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Global Supply Chain News: Economist Peter Morici Says Rebalance Trade with China through Import Licenses, not Tariffs

 

China does not Play Fair on Trade, Morici Says, and Cutting Trade Deficits would Spur Manufacturing Job Growth an Investment

April 16, 2018
SCDigest Editorial Staff

Economist and MarketWatch columnist Peter Morici of the University of Maryland does not think China plays fair on trade.

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Such a system could be phased in over several years and would likely cause the Europeans, NAFTA countries to do the same.


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"China accounts for more than 60% of the US trade deficit and habitually subsidizes domestic industries, limits imports in areas of rapidly advancing technology to incubate its own competitors, and forces foreign multinationals to transfer technology as a condition for market access," Morici wrote in a recent column, adding that China also compels foreign companies in China to comply with the Communist Party political agenda and insidious activities monitoring of its citizens."

He says that China has targeted one US industry after another, such as metals, solar panels, computer chips, artificial intelligence and supercomputers, which he says often has significant economic and national security consequences.

Morici is not wild about the move to impose tariffs first on imported steel and aluminum, and then some $100 billion of other imports specifically from China, which he wrote in another column were "well-intentioned but poorly conceived." But he assesses their likely impact nonetheless.

Based on history, Morici expects a brief price spike in the metals, but says that the ultimate impact on material prices should be about half the 25% tariff on steel and 10% on aluminum, as "foreign suppliers will find ways to cut costs and accept slimmer margins, and new domestic supplies will come on-line."

Morici calculates that the impact of the steel tariff on the price of the typical $36,000 car, which contains about one ton, should be $125 to $150. For a $20 12-pack of beer, the aluminum tariff should add about 3 to 5 cents.

Add to that the exemptions the Trump administration have already given to Canada and Mexico, and the reduction in foreign metals coming into the US are likely to be very modest, Morici believes.

But the US needs to do more to shake up global trade, especially with respect to China, Morici says.

"The administration is implementing a much broader response to China - covering a wider range of bilaterally traded products beyond just steel and aluminum - and rules for Chinese investment in the United States, expected to mirror Beijing's restrictions and performance requirements for US and other Western investment in the Middle Kingdom," he says.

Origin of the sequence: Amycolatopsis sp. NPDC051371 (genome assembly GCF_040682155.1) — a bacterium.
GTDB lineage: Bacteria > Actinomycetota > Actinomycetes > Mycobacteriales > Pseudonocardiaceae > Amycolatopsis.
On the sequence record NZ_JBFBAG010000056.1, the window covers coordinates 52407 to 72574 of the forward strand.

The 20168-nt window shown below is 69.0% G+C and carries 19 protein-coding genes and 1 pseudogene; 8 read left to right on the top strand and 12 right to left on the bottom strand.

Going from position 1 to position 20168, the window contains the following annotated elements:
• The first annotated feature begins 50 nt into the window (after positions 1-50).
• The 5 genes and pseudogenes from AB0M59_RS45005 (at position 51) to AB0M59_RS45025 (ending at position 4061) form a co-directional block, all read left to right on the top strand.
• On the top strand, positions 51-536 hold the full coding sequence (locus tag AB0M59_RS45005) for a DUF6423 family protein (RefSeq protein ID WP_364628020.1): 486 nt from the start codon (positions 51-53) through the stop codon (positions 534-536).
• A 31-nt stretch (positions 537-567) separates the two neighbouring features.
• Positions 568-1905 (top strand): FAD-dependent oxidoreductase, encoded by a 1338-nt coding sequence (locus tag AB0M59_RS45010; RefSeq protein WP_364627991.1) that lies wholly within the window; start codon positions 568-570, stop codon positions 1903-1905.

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Morici further estimates that cutting the $650 billion annual trade gap by one-third could directly create about 1 million jobs. The manufacturing would naturally benefit most, and because it finances two-thirds of business research and development, investments in intellectual property for new materials, supply chain management, artificial intelligence and the like would substantially boost long-term US economic growth, Morici says.

How to get the overall trade deficit, especially with China, down?

Rather than tariffs, Morici recommends a system that requires import licenses to source products from China.

"Exporters could be issued resalable import permits equal to the value of their sales in the Middle Kingdom," Morici says. "Those wishing to purchase items from China would then bid for these through an on-line marketplace - similar to eBay. Those would be purchased by those businesses and consumers placing the highest value of products from China."

Such a system could be phased in over several years and would likely cause the Europeans, NAFTA countries to do the same.

This move would also create crises for policy makers in Beijing and the World Trade Organization, "but that's what it's going to take to effectively reorder our relationship with China and reform the WTO." Morici concludes.

Can it work? An article on Yahoo Finance last week said that with regard to these US moves on tariffs, "Publicly, Chinese officials deny they are bending to Washington's pressure, but privately, they acknowledge that the trade threats are leading them to accelerate their plans to liberalize."

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